We are the combination of four hospitals: the General Hospital, the Children’s Hospital, the Women’s Hospital and the Traumatology, Rehabilitation and Burns Hospital. We are part of the Vall d’Hebron Barcelona Hospital Campus: a world-leading health park where healthcare plays a crucial role.
Below we will list the departments and units that form part of Vall d’Hebron Hospital and the main diseases that we treat. We will also make recommendations based on advice backed up by scientific evidence that has been shown to be effective in guaranteeing well-being and quality of life.
We will guide you from your first visit to the centre, allowing you to find all the departments and make the most of our facilities. Whatever the reason for your visit, we will explain how to get about the hospital.
Suicide is a common cause of death. Every year, around one million people across the world die of suicide. It remains the biggest external cause of death in our country (Spanish National Institute of Statistics - INE, 2017). It is estimated that suicide attempts (SA) are 10-20 times more common than suicide. Within a broad spectrum of suicidal behaviour, we find highly lethal SAs (those which are closest to suicide).
Medically serious suicide attempts (MSSA) or highly lethal suicide attempts (SA) are characterised by the fact that they present a serious organ compromise, regardless of their psychiatric severity.
MSSAs, in the broad spectrum of suicide attempts, are the closest to consummate suicide, being two populations with overlapping characteristics. MSSAs also have greater risk of death by suicide compared to low lethality suicide attempts.
An important aspect to bear in mind is that assessing survivors of serious suicidal behaviour allows us to obtain information directly from the survivor, unlike consummate suicides, in which the assessment is performed indirectly through third persons (psychological autopsy). The fact that we are able to assess people so close to suicide is hugely valuable to find out more about the psychological mechanisms of serious suicidal behaviour and the warning signs, in order to avoid suicide.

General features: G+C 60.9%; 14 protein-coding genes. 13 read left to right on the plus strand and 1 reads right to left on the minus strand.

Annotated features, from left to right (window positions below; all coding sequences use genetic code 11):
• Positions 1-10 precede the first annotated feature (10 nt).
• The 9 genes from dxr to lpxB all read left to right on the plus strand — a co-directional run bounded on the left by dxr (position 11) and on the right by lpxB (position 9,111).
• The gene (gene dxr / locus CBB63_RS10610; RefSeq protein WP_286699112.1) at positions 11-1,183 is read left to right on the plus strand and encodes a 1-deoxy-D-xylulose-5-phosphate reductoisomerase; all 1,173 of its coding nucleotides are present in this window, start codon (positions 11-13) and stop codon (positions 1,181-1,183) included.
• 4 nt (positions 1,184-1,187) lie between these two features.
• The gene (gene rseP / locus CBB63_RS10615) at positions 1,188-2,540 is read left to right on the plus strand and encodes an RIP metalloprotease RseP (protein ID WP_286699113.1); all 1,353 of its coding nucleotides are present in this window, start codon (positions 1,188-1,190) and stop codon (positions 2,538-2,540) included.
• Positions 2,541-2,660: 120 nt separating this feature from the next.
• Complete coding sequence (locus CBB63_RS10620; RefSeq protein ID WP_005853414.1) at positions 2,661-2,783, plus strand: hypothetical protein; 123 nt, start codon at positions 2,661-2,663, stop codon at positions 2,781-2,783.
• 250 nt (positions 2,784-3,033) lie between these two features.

In a large proportion of these people, a prevalence of psychiatric pathology has been observed. These mainly consist of affective disorders (depression), followed by personality disorders and other disorders related to the consumption of substances. There are also other socio-environmental, non-psychiatric risk factors that should be assessed: presence of serious/chronic medical pathology, functional limitations and their adaptation (people with some sort of physical disability or older people) and social support.
Most patients present clinical depression that does not always coincide with the presence of a stressful event. They may have a history of suicide attempts. Prior to the MSSA, they may have shown thoughts of wanting to die or a more structured idea of how they would commit suicide.
People with an unstable/untreated psychiatric disorder: Unipolar affective disorders (depression) may have a greater predisposition towards suicidal behaviour.
The presence of an underlying psychiatric disorder should be assessed and treated following an MSSA.
Once the patient has recovered from a life threatening situation, a comprehensive approach should be taken, focused on clinical and socio-environmental aspects. The presence of a psychiatric pathology should be assessed and treated. It is also important, following medical discharge, to refer the patient to the mental health network and activate the Suicide Risk Code, allowing follow-up after hospitalisation.
Medical and psychiatric history and psychological assessment.
Avoid the myths that proliferate the social stigma surrounding suicide and assess the presence of suicidal thoughts with clinical and socio-demographic risk factors.
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